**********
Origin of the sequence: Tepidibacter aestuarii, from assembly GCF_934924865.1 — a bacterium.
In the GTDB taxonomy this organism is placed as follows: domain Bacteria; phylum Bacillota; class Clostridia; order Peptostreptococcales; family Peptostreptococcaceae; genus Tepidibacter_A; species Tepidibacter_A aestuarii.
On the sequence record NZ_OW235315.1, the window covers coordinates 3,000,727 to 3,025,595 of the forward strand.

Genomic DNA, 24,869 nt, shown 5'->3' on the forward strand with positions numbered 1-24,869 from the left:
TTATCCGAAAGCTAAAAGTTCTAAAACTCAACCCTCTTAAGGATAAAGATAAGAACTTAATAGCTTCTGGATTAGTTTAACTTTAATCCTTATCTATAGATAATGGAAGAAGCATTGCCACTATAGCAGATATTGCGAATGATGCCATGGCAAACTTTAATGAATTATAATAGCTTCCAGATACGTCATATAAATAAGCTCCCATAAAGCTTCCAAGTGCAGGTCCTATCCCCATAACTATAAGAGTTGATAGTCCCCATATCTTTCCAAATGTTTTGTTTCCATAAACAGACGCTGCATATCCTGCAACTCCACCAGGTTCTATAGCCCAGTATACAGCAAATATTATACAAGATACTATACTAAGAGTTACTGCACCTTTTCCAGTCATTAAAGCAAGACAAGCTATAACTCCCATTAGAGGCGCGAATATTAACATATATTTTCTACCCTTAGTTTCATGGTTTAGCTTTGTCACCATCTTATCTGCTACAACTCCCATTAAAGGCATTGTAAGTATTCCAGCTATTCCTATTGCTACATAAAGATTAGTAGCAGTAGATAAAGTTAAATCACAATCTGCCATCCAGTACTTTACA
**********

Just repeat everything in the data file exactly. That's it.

Origin of the sequence: Tepidibacter aestuarii, from assembly GCF_934924865.1 — a bacterium.
In the GTDB taxonomy this organism is placed as follows: domain Bacteria; phylum Bacillota; class Clostridia; order Peptostreptococcales; family Peptostreptococcaceae; genus Tepidibacter_A; species Tepidibacter_A aestuarii.
On the sequence record NZ_OW235315.1, the window covers coordinates 3,000,727 to 3,025,595 of the forward strand.

Genomic DNA, 24,869 nt, shown 5'->3' on the forward strand with positions numbered 1-24,869 from the left:
TTATCCGAAAGCTAAAAGTTCTAAAACTCAACCCTCTTAAGGATAAAGATAAGAACTTAATAGCTTCTGGATTAGTTTAACTTTAATCCTTATCTATAGATAATGGAAGAAGCATTGCCACTATAGCAGATATTGCGAATGATGCCATGGCAAACTTTAATGAATTATAATAGCTTCCAGATACGTCATATAAATAAGCTCCCATAAAGCTTCCAAGTGCAGGTCCTATCCCCATAACTATAAGAGTTGATAGTCCCCATATCTTTCCAAATGTTTTGTTTCCATAAACAGACGCTGCATATCCTGCAACTCCACCAGGTTCTATAGCCCAGTATACAGCAAATATTATACAAGATACTATACTAAGAGTTACTGCACCTTTTCCAGTCATTAAAGCAAGACAAGCTATAACTCCCATTAGAGGCGCGAATATTAACATATATTTTCTACCCTTAGTTTCATGGTTTAGCTTTGTCACCATCTTATCTGCTACAACTCCCATTAAAGGCATTGTAAGTATTCCAGCTATTCCTATTGCTACATAAAGATTAGTAGCAGTAGATAAAGTTAAATCACAATCTGCCATCCAGTACTTTACA